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Author Topic: List the top 10 films you'd want riffed  (Read 336382 times)

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Offline Compound

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Re: List the top 10 films you'd want riffed
« Reply #1920 on: May 01, 2020, 07:20:39 PM »
...wait. The Suburban Sasquatch people did Fungicide? Dear lord. I've seen that one. It was... certainly recorded on some sort of video tape



Offline athanatic

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Re: List the top 10 films you'd want riffed
« Reply #1921 on: September 13, 2020, 12:39:57 PM »
.. Airwolf...

They could do just the 2 episode "pilot" which is one story or the Movie which is after season 4, I think, but only if they are cheap or free rights since the video is not super simple to get.

I will bet he will do it, you could get Ernest Cline (Ready Player One) to guest. He is a big enough fan for do Slam Poetry in Texas (OK, Austin) about it, and it is hilarious! http://www.poetrypreservation.org/performances/airwolf-0
« Last Edit: September 13, 2020, 01:04:41 PM by athanatic »


Offline Deep_Hurting

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Re: List the top 10 films you'd want riffed
« Reply #1922 on: December 19, 2020, 03:04:21 AM »
I've been working on this list for almost 20 years. Every single one of these films should have been on MST3K, and most of them are in the public domain.

#10 -  Phantom From Space (1953)  (Copyright Status: Public Domain)
While I'm linking to the archive.org version, Legend has released a very nice cleaned-up colorized print of this one, so there's absolutely no reason not to riff that version if they can get it. This movie is the work of W. Lee Wilder, who also brought us the Peter Graves classic Killers From Space and involves an "invisible" alien who crashes his spaceship on Earth and then spends most of the movie wandering around naked in Griffith Observatory floating items around on strings. The alien can't breath our atmosphere (I hear you, buddy) so even though he's invisible, he wheezes like Darth Vader when he's not wearing his space suit, which looks like someone put the Robot Monster costume on backwards. You'll thrill at the most nondescript and interchangeable cast since Radar Secret Service, and almost feel sorry for the poor asthmatic alien who mainly just wants to get the hell out of L.A.

Alternatively, I’d also be willing to accept any of W. Lee Wilder’s other sci-fi horror films, including The Man Without a Body, which I haven’t seen yet, but features a mad scientist who specializes in transplanting monkey heads via poorly done matte effects, who schemes to replace a dying businessman’s brain with that of the rotting cranium of Nostradamus, as one is wont to do in these situations.

#9 - Fiend Without a Face (1958) (Copyright Status: Public Domain)
Not actually that bad a movie, but it is the epitome of atom age goofiness. You can't go wrong with invisible monsters that want to take over an army base to steal our nuclear weapons that look like stop-motion brains that crawl around on a spinal column that they also use to strangle people and take over their bodies. I'd say this one ranks up there with This Island Earth in terms of being a classic.... that is also incredibly riff-worthy based on the goofiness factor alone.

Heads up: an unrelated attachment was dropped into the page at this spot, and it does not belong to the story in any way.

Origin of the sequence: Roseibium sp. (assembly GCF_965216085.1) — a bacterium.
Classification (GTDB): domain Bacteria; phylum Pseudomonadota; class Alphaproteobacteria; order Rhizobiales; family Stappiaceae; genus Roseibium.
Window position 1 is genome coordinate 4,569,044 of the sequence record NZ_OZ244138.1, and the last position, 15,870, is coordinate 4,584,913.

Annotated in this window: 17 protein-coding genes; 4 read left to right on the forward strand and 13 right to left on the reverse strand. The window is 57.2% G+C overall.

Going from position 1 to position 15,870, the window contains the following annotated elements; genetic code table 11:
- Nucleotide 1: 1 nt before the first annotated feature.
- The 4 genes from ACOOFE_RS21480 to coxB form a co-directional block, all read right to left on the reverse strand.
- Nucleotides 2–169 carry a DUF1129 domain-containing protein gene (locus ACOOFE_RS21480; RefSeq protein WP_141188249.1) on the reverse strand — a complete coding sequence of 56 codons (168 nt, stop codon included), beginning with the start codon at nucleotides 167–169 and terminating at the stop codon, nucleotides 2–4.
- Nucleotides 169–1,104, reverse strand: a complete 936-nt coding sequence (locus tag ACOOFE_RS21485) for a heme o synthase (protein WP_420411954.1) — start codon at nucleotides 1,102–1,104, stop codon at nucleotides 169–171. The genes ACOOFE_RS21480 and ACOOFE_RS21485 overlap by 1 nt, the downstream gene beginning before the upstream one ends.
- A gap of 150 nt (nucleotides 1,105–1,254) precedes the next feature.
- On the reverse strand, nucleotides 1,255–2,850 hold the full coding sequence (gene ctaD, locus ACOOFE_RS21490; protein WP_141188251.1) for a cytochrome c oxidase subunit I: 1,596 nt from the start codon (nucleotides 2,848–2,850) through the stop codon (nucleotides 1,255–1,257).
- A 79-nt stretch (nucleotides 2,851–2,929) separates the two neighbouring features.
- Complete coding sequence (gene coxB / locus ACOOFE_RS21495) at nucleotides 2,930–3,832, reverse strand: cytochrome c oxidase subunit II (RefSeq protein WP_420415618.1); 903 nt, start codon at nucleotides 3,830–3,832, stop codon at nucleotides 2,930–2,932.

#8 - War of the Robots (1978) (Copyright Status: Public Domain)
A cheap Italian Star Wars knockoff starring Toblerone! This movie should have been called War of the Gold Lamé Jumpsuits and Blonde Wigs because that's as close to robots as you're going to get. The space suits and wigs in this one give Moon Zero Two a run for it's money, despite being filmed almost a decade later. This is actually one of three movies in a "series" that all look like they were filmed on the same afternoon.

#7 - The Gypsy Moon (1954) (Copyright Status: Public Domain)
BOOPIE! The entire collection of Rocky Jones "movies" are in the public domain, and there are about 8 of them that never got riffed on MST3K, as well as a couple of stand-alone episodes that would make great shorts. I'm not necessarily suggesting they do all of them, but a few wouldn't hurt. I wouldn't even mind if Bridget at Mary Jo wanted to take a stab at these, since they seem to really enjoy doing the 1950's stuff.
At any rate, this is the second "movie" that introduces John Banner's boisterous Bovaro character from Crash of the Moons. It's also full of all sorts of goofiness including space music that can drive people insane, hypno-rays, and putting out a fire on the outside of the spaceship (with a hose.)  :o Don't worry, Winky and Bobby are just as punchable as you remember.
Also creepy fun fact... the guy who played Winky was only in the first half of the series. They replaced him for the second season with a different sidekick after he got arrested for going on a drug-fueled bender and holding up a prominent Hollywood hotel at gunpoint before jumping bail and fleeing to Mexico, where he ended up writing a bunch of bad checks and getting in a gun battle with local police.  :scared:


#6 - Puss in Boots (1961) (Copyright Status: Public Domain.... I think?)
Perhaps you've heard of a fellow by the name of K. Gordon Murray who brought you a little cinematic gem called Santa Claus (and also Robot vs. The Aztec Mummy and the three shorts that make up Santa's Village of Madness)? Well, Puss in Boots is another batshit insane childrens' movie imported from Mexico, recut and redubbed by Murray (with random musical numbers added). This is easily the most insane movie he imported next to Santa Claus vs. The Devil.